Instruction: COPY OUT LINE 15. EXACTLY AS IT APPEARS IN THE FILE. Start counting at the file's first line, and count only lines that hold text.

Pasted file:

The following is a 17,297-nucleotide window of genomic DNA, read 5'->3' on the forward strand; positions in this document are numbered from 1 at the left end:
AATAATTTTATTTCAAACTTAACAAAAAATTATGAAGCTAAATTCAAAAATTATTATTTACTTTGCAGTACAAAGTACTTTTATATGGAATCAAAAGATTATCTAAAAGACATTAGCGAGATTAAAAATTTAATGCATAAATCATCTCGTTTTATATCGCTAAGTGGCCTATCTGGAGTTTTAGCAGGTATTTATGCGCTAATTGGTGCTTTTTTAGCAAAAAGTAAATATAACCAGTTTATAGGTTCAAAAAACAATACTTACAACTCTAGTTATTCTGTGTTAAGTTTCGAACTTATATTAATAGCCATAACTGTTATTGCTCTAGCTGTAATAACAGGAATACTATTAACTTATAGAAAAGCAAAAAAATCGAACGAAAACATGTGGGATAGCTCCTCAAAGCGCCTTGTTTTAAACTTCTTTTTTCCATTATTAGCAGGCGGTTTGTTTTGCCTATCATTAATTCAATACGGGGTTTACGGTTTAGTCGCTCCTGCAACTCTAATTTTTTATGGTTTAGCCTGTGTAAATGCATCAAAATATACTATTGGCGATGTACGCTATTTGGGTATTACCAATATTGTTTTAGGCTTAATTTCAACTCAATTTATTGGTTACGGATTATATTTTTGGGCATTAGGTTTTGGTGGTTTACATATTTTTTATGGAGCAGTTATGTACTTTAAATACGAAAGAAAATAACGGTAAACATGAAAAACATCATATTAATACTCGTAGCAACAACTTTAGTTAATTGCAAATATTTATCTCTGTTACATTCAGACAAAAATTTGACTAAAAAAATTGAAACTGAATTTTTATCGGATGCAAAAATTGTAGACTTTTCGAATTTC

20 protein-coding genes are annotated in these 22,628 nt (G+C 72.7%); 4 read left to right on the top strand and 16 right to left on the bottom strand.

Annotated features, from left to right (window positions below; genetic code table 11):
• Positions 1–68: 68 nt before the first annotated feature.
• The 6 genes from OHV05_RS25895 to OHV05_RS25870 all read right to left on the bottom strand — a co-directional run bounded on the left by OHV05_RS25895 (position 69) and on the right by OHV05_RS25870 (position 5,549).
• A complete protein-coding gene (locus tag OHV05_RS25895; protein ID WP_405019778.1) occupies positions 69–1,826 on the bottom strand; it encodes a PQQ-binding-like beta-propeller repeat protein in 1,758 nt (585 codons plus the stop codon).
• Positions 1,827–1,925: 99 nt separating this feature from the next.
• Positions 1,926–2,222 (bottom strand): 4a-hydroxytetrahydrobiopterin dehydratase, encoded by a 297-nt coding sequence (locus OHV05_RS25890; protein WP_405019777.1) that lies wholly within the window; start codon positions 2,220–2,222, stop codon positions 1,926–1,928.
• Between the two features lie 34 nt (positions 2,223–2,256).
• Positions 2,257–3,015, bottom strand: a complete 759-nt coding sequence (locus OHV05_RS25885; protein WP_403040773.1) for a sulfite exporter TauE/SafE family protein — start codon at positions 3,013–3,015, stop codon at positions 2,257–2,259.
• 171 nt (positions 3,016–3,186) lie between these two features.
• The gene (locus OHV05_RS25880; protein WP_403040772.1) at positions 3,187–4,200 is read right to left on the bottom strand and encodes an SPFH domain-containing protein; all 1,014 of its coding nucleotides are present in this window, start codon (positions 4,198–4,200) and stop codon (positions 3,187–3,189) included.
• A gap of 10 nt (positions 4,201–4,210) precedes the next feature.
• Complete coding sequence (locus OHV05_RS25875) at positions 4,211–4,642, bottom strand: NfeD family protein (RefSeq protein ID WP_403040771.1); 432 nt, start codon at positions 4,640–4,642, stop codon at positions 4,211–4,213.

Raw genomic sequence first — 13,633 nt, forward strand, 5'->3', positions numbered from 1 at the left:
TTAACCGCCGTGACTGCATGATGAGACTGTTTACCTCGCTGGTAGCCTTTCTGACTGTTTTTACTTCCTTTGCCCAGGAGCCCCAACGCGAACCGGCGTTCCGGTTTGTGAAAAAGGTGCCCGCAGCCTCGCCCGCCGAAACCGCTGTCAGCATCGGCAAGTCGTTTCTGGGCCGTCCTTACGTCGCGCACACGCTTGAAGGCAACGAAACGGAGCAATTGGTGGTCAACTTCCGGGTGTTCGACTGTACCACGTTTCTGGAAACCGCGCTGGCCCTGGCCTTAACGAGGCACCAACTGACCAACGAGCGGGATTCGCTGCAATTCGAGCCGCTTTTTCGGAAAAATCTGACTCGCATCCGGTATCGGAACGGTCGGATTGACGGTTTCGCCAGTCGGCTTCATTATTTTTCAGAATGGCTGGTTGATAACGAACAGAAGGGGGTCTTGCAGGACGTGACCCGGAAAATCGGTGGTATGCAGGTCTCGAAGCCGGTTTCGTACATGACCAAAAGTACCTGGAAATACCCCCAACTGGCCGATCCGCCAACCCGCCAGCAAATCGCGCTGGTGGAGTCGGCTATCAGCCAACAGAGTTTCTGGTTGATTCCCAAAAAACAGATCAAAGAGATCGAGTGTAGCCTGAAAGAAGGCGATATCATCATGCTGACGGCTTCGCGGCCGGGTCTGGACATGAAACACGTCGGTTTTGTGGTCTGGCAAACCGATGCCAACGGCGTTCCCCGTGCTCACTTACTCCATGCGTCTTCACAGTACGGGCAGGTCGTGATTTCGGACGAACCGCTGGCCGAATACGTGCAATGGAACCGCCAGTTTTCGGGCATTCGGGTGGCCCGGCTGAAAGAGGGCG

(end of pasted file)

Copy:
• Complete coding sequence (locus OHV05_RS25875) at positions 4,211–4,642, bottom strand: NfeD family protein (RefSeq protein ID WP_403040771.1); 432 nt, start codon at positions 4,640–4,642, stop codon at positions 4,211–4,213.